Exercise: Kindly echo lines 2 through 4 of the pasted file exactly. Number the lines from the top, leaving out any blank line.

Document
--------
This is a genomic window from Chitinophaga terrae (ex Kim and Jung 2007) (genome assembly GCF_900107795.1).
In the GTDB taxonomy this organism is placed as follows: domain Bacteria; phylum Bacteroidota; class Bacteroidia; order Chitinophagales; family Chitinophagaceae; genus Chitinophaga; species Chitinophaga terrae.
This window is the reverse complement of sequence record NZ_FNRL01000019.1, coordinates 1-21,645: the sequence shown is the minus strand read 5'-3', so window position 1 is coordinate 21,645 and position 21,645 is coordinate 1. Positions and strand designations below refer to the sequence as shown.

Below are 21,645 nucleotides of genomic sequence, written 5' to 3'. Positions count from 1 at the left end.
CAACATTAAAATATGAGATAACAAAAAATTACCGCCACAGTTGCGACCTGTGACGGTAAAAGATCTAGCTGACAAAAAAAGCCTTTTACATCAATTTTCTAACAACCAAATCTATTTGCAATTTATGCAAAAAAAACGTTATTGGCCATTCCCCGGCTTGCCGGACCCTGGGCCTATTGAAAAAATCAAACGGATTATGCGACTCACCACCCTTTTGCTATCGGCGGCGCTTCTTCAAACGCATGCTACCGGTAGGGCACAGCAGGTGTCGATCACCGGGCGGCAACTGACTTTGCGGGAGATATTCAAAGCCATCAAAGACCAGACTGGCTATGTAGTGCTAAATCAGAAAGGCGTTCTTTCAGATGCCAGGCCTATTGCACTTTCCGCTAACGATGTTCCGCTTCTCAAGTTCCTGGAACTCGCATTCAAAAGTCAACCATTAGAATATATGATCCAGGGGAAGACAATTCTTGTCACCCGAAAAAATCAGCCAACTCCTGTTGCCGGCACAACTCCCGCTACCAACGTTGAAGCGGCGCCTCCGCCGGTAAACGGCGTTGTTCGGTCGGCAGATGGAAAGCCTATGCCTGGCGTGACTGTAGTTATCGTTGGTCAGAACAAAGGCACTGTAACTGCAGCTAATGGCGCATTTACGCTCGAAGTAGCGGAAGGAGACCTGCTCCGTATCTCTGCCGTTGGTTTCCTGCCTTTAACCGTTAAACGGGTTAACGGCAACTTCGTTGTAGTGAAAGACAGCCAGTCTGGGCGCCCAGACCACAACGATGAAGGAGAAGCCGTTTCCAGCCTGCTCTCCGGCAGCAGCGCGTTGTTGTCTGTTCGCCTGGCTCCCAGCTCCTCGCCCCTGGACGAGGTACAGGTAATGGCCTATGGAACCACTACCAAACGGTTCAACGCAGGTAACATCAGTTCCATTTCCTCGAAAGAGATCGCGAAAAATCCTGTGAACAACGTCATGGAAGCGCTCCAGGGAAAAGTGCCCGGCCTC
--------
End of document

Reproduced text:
In the GTDB taxonomy this organism is placed as follows: domain Bacteria; phylum Bacteroidota; class Bacteroidia; order Chitinophagales; family Chitinophagaceae; genus Chitinophaga; species Chitinophaga terrae.
This window is the reverse complement of sequence record NZ_FNRL01000019.1, coordinates 1-21,645: the sequence shown is the minus strand read 5'-3', so window position 1 is coordinate 21,645 and position 21,645 is coordinate 1. Positions and strand designations below refer to the sequence as shown.

Below are 21,645 nucleotides of genomic sequence, written 5' to 3'. Positions count from 1 at the left end.